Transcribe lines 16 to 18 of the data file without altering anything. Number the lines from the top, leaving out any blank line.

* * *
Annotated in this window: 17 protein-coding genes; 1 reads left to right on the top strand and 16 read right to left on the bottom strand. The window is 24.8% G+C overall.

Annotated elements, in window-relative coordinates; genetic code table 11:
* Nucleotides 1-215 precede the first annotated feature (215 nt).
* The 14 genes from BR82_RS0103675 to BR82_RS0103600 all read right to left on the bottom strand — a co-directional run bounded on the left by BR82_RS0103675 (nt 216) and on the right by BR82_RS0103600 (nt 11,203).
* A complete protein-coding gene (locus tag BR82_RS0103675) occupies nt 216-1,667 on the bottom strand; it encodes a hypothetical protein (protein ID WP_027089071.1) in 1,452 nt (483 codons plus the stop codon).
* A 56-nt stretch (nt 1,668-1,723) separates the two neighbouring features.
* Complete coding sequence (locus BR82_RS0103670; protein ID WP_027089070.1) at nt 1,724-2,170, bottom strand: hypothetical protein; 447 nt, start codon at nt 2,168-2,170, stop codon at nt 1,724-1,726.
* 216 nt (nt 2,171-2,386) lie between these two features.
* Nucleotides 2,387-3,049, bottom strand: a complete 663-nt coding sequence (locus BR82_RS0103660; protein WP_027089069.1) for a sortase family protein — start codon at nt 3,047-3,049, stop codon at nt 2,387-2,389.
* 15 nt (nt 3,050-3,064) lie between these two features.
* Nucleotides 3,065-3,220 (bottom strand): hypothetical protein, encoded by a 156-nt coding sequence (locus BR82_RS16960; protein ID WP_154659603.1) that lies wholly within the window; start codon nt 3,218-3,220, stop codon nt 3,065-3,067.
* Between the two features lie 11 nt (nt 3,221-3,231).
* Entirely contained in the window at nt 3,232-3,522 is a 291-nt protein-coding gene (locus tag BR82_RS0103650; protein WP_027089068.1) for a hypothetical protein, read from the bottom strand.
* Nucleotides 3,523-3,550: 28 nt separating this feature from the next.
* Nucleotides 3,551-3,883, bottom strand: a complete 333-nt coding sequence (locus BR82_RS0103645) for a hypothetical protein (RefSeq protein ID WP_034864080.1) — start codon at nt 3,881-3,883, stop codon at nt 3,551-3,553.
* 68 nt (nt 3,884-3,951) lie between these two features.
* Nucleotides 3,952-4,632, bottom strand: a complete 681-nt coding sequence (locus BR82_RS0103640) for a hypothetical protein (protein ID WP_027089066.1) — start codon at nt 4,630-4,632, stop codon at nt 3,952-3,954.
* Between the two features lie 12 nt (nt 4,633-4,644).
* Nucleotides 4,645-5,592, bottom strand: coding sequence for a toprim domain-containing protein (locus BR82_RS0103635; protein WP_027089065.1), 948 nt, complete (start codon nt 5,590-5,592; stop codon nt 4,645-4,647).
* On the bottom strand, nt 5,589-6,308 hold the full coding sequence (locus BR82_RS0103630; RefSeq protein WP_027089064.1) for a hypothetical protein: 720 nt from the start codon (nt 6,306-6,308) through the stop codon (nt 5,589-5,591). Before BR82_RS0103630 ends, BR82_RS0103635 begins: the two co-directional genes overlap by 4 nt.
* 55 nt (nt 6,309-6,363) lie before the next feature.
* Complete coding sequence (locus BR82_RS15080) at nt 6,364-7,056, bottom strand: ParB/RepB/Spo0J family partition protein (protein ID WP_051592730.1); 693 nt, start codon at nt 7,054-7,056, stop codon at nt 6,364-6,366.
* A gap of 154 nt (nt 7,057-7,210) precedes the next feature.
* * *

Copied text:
* 68 nt (nt 3,884-3,951) lie between these two features.
* Nucleotides 3,952-4,632, bottom strand: a complete 681-nt coding sequence (locus BR82_RS0103640) for a hypothetical protein (protein ID WP_027089066.1) — start codon at nt 4,630-4,632, stop codon at nt 3,952-3,954.
* Between the two features lie 12 nt (nt 4,633-4,644).